My first introduction to a foreign language came when I took piano lessons at six years old. If you were in band in high school, or play a little guitar, you know what I’m talking about.
Allegro. Crescendo. Fortissimo.
Fast, gradually louder, very loud. Musical terms. Almost all in Italian.
Watch the prairie through its four seasons, and you’ll begin thinking in musical terms. Speaking a little Italian. Imagining visual music.
Early winter shows off the punchy staccato of tick trefoil seeds, waving like notes six feet high.
Under deep snow, the shadows repeat the round bergamot seedheads. Eco, Italian for “echo,” means notes are quietly repeated. Indigo lines and shape-shadows mirror the prairie in the wind-swept drifts.
In the spring, the prairie is acceso, ignited, on fire. The flames crackle and leap across the acres of tallgrass, consuming last year’s memories of the prairie, stimulating growth and offering a new beginning.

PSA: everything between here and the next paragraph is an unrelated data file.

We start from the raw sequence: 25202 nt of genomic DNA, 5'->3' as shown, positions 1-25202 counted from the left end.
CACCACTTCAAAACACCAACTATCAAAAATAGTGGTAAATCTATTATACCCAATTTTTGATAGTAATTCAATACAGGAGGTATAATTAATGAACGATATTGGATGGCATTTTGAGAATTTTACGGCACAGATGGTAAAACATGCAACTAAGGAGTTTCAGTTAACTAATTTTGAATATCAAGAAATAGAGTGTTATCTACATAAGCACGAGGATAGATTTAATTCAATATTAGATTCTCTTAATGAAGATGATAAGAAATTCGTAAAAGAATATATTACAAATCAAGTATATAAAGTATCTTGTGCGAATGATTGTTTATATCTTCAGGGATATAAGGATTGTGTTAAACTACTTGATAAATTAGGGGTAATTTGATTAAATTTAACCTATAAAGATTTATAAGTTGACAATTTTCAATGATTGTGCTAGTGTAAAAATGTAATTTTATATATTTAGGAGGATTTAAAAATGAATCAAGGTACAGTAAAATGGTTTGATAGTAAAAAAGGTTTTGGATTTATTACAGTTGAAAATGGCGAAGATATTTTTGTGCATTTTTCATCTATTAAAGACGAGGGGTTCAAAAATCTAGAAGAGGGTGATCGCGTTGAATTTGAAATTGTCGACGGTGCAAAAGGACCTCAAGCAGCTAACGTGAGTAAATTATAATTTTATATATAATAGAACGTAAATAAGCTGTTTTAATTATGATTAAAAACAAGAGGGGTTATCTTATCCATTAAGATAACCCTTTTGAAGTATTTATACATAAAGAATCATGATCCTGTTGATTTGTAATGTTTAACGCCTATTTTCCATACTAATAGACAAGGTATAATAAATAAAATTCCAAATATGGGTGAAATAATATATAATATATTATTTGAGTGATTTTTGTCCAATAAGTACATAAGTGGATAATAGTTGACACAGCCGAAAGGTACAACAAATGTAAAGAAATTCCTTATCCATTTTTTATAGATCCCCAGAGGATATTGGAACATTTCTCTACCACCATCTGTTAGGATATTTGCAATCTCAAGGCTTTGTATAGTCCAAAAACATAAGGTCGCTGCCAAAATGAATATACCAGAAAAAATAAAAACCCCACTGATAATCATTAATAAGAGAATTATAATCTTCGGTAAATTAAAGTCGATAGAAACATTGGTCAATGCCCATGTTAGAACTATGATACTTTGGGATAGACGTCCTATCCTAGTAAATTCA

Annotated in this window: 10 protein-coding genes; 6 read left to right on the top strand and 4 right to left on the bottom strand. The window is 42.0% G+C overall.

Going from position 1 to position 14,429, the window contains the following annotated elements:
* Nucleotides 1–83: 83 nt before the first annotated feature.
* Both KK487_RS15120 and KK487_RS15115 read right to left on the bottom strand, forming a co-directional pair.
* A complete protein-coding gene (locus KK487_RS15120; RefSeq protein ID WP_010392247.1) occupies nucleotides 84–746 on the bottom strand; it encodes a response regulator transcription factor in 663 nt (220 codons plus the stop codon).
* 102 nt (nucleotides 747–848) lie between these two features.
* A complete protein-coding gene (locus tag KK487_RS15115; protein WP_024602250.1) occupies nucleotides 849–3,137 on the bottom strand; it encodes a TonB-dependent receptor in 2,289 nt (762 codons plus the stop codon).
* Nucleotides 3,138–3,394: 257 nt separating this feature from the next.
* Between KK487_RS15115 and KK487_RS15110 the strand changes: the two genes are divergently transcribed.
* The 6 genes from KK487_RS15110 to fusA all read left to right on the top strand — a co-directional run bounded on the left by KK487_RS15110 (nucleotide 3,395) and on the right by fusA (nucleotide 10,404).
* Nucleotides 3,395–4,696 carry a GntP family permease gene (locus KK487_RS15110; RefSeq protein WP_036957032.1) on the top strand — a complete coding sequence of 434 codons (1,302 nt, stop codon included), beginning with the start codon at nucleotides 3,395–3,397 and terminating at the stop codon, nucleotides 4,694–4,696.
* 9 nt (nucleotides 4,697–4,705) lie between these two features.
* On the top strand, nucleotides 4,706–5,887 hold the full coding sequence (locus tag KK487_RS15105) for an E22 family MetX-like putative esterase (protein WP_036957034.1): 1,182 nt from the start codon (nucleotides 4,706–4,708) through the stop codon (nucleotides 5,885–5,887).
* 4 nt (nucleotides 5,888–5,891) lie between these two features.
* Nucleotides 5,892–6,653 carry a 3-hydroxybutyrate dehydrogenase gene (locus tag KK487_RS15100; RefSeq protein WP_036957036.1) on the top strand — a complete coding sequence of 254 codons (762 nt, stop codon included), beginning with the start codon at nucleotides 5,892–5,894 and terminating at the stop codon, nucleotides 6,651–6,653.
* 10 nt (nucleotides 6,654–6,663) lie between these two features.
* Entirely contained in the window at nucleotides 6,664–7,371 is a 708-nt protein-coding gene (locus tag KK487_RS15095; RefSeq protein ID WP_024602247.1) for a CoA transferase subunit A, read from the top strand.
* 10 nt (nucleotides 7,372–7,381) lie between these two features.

The prairie is brilliante in summer; it sparkles with color and energy.
Then comes a gradual decrescendo — softening — into fall. Autumn is legato, as the tallgrass ripples and waves, a smooth connected ocean of motion.
Prairie music is played a piacere – the performer is not required to follow it exactly; the prairie is free to improvise. Every season in the tallgrass is different. Every year, the music changes.
Visual music, for the imagination.
(Photos by Cindy Crosby: From top to bottom: Tick trefoil, The Schulenberg Prairie at The Morton Arboretum; snow shadows, SP; prairie burn, SP; pale purple coneflowers, Nachusa Grasslands, Franklin Grove, IL; road through the tallgrass, NG).